Edward P. Johnson, 90, a retired chairman and chief executive officer of the E.C. Ernst Co., an electrical contracting company whose projects included work on the U.S. Capitol and other federal buildings, died of pneumonia May 22 at the Baptist Hospital in Miami.
Mr. Johnson, a resident of the Washington area for more than 40 years, had lived at the Ocean Reef Club in Key Largo, Fla. He moved to Florida in 1972.
A native of Ellenville, N.Y., Mr. Johnson began his career as an electrician, and helped found the International Brotherhood of Electrical Workers. About 1929 he moved to the Washington area, and one of his first jobs here was that of foreman on construction of the Shoreham Hotel.
About 1931, he joined the Ernst Co., and eventually made it one of the largest electrical contractors in the country. In addition to working on the Capitol, it performed work on the House and Senate office buildings and Walter Reed Army Medical Center.
The company also did work for the National Aeronautics and Space Administration at Cape Kennedy, Houston and other sites in the United States. Mr. Johnson received a commendation from President Nixon for the firm's contributions to the space program. In addition, the Ernst company had contracts in Saudi Arabia and other countries.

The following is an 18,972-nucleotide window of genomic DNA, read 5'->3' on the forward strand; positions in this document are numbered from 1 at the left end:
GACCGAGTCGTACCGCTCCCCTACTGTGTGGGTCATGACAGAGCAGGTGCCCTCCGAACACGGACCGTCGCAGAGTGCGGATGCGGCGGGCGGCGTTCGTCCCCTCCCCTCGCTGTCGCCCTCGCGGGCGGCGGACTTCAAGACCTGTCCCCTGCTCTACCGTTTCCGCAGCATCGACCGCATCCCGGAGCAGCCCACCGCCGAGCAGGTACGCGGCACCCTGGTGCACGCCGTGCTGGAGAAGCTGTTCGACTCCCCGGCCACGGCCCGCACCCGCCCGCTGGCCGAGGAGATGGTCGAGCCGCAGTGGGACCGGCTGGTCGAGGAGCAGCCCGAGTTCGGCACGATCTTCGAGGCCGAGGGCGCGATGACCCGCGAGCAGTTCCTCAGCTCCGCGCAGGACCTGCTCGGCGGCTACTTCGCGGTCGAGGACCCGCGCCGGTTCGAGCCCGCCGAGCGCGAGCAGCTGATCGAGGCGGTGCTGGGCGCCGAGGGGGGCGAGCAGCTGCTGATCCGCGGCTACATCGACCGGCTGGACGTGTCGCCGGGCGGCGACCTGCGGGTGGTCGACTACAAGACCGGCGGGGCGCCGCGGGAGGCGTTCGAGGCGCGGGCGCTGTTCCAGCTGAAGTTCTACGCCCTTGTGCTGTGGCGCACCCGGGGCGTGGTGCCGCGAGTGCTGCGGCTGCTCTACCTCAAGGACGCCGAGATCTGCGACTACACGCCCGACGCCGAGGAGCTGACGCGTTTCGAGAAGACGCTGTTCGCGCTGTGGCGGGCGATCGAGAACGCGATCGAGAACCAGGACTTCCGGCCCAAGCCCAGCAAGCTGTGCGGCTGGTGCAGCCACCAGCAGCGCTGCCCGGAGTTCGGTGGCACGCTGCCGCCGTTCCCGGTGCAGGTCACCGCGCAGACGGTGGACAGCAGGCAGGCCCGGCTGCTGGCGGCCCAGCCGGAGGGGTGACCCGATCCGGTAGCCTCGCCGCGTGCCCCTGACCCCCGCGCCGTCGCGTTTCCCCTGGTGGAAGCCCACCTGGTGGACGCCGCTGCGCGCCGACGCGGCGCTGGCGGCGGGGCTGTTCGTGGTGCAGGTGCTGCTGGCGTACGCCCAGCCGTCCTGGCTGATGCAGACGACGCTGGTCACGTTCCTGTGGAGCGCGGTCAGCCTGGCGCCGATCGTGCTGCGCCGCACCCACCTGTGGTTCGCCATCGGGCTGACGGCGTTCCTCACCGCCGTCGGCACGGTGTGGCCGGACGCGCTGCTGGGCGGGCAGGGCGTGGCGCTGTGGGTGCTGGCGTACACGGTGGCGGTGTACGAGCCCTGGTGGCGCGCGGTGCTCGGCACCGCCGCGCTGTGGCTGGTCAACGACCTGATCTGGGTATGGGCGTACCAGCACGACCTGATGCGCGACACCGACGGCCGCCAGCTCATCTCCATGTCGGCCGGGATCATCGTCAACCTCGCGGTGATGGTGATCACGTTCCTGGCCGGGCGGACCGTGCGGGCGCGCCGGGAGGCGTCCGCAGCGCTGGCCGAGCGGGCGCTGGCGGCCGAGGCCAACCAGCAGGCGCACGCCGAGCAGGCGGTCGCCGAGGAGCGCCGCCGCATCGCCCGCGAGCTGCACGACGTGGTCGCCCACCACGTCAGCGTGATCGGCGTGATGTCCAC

Mr. Johnson was a principal owner of the business and at different times served as secretary-treasurer, president and chairman and chief executive officer. He retired from the latter two positions in 1978.
Mr. Johnson was a former president of the National Electrical Contractors Association, and was a trustee of the IBEW.
He was a Mason and a Shriner of the Almas Temple and a member of the Congressional Country Club, the Georgetown Club and the Atlantic City Country Club in Atlantic City.
His first wife, the former Grace A. Atkinson, died in 1962. His second wife, Helen T. Johnson, died in 1968.
Survivors include his wife, Nancy Johnson of Key Largo; a son by his first marriage, Edward P. Johnson Jr. of Potomac, and three grandchildren.